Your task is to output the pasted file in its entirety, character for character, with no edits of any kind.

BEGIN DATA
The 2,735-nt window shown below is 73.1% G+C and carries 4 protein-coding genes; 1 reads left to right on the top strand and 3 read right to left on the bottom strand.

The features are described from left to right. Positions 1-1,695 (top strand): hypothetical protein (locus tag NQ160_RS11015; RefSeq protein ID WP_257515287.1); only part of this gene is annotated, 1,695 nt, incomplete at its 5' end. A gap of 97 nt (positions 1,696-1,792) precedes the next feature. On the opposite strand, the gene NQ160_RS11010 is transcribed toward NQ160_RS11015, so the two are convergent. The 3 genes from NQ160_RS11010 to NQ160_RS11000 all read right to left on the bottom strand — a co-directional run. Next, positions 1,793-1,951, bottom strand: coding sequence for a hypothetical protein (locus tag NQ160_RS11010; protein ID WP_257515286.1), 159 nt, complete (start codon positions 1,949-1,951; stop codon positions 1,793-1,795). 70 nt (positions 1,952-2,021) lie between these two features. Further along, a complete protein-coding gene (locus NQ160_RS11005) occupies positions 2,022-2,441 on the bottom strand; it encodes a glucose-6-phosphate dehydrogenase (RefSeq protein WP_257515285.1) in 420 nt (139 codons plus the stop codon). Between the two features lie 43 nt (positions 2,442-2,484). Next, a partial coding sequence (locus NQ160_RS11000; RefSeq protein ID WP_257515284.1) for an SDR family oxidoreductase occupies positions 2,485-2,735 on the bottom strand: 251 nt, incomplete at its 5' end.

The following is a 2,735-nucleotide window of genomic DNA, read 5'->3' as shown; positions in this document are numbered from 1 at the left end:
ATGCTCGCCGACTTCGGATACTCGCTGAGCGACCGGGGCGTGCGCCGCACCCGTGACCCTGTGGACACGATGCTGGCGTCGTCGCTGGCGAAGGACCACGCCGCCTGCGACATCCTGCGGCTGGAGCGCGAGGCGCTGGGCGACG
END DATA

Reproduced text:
The 2,735-nt window shown below is 73.1% G+C and carries 4 protein-coding genes; 1 reads left to right on the top strand and 3 read right to left on the bottom strand.

The features are described from left to right. Positions 1-1,695 (top strand): hypothetical protein (locus tag NQ160_RS11015; RefSeq protein ID WP_257515287.1); only part of this gene is annotated, 1,695 nt, incomplete at its 5' end. A gap of 97 nt (positions 1,696-1,792) precedes the next feature. On the opposite strand, the gene NQ160_RS11010 is transcribed toward NQ160_RS11015, so the two are convergent. The 3 genes from NQ160_RS11010 to NQ160_RS11000 all read right to left on the bottom strand — a co-directional run. Next, positions 1,793-1,951, bottom strand: coding sequence for a hypothetical protein (locus tag NQ160_RS11010; protein ID WP_257515286.1), 159 nt, complete (start codon positions 1,949-1,951; stop codon positions 1,793-1,795). 70 nt (positions 1,952-2,021) lie between these two features. Further along, a complete protein-coding gene (locus NQ160_RS11005) occupies positions 2,022-2,441 on the bottom strand; it encodes a glucose-6-phosphate dehydrogenase (RefSeq protein WP_257515285.1) in 420 nt (139 codons plus the stop codon). Between the two features lie 43 nt (positions 2,442-2,484). Next, a partial coding sequence (locus NQ160_RS11000; RefSeq protein ID WP_257515284.1) for an SDR family oxidoreductase occupies positions 2,485-2,735 on the bottom strand: 251 nt, incomplete at its 5' end.

The following is a 2,735-nucleotide window of genomic DNA, read 5'->3' as shown; positions in this document are numbered from 1 at the left end:
ATGCTCGCCGACTTCGGATACTCGCTGAGCGACCGGGGCGTGCGCCGCACCCGTGACCCTGTGGACACGATGCTGGCGTCGTCGCTGGCGAAGGACCACGCCGCCTGCGACATCCTGCGGCTGGAGCGCGAGGCGCTGGGCGACG